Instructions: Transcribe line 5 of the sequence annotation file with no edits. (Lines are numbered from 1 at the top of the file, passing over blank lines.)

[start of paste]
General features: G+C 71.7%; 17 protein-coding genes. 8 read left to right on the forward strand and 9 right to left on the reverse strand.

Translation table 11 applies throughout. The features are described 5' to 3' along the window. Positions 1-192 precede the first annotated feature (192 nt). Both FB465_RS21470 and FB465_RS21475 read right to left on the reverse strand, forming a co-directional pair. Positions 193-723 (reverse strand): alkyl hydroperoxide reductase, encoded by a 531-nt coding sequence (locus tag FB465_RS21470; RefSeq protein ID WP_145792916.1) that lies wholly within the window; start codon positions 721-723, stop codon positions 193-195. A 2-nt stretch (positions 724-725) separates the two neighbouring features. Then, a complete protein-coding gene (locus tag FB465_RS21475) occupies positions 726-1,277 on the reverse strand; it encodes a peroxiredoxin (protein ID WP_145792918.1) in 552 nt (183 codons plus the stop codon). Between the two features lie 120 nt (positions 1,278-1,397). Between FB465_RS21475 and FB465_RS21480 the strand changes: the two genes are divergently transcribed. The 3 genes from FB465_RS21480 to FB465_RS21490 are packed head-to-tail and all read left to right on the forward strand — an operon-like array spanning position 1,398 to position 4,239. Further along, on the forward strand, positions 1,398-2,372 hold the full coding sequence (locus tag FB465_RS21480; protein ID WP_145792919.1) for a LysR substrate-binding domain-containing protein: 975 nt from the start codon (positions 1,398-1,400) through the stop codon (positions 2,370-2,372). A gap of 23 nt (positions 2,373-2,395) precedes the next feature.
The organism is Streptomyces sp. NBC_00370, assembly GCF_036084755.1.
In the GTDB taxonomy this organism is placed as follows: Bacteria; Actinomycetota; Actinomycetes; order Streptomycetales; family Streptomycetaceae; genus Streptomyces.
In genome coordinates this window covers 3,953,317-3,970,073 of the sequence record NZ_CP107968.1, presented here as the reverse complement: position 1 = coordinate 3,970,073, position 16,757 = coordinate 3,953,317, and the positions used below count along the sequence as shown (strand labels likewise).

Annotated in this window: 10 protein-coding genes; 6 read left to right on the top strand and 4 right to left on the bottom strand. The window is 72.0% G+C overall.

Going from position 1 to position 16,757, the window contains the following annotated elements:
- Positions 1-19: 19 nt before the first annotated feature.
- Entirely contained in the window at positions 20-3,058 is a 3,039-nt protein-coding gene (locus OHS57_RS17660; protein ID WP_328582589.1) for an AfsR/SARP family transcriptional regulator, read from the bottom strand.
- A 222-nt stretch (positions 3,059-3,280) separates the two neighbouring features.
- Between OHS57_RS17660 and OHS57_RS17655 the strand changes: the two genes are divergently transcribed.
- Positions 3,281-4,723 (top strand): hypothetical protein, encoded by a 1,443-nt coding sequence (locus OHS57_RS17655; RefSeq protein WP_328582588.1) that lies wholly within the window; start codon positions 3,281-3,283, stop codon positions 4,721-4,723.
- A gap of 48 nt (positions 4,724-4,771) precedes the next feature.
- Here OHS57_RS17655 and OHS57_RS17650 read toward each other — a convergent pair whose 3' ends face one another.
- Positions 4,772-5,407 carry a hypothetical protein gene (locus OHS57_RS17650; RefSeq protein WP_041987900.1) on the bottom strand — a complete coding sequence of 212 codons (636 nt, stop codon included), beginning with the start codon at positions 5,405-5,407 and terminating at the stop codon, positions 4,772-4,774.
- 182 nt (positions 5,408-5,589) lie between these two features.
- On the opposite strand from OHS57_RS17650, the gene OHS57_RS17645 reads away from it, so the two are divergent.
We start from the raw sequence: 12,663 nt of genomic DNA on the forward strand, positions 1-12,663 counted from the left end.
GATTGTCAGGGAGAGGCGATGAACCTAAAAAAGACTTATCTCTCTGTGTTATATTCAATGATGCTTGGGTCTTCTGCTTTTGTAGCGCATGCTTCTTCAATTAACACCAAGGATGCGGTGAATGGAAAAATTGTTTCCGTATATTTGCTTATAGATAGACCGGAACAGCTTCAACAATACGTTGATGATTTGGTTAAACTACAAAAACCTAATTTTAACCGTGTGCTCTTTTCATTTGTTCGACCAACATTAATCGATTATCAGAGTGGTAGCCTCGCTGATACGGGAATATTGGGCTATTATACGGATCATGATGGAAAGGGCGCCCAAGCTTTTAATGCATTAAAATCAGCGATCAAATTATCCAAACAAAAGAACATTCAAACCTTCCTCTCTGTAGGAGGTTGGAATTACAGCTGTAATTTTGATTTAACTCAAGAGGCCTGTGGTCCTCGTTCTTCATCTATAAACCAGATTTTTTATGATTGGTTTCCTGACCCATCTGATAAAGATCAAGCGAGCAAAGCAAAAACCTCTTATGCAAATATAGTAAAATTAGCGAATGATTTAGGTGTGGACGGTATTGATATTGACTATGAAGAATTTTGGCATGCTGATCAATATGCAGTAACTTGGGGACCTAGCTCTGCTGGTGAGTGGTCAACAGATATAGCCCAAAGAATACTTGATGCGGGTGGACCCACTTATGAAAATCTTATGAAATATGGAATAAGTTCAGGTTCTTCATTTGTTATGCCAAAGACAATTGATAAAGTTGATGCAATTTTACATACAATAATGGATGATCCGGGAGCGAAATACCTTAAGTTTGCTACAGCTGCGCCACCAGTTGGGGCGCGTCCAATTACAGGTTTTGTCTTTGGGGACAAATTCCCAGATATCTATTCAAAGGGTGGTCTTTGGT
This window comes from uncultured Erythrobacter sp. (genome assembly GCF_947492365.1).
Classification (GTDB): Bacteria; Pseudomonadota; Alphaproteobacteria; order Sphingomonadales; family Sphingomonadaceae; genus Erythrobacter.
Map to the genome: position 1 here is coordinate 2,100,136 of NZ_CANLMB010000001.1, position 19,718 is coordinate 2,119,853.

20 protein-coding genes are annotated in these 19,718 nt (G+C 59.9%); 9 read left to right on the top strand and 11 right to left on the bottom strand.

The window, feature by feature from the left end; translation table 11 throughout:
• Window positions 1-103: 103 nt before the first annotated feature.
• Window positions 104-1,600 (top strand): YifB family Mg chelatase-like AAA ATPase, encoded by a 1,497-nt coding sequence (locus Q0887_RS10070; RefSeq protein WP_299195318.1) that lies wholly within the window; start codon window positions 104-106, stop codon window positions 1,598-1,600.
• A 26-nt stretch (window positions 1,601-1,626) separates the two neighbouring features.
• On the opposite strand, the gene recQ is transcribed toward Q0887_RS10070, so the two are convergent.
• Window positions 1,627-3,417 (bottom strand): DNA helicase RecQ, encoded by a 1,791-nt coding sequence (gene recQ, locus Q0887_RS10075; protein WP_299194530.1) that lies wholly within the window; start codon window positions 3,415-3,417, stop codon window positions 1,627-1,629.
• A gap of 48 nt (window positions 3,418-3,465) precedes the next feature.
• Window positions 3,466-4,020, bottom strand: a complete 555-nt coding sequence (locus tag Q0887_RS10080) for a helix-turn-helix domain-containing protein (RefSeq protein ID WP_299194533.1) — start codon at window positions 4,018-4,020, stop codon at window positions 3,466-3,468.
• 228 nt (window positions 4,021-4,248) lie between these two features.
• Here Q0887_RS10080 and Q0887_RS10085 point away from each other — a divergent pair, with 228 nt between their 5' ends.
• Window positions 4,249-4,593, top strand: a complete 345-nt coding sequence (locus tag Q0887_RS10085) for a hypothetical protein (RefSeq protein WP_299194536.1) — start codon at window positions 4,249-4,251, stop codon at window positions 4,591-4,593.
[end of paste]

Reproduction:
In genome coordinates this window covers 3,953,317-3,970,073 of the sequence record NZ_CP107968.1, presented here as the reverse complement: position 1 = coordinate 3,970,073, position 16,757 = coordinate 3,953,317, and the positions used below count along the sequence as shown (strand labels likewise).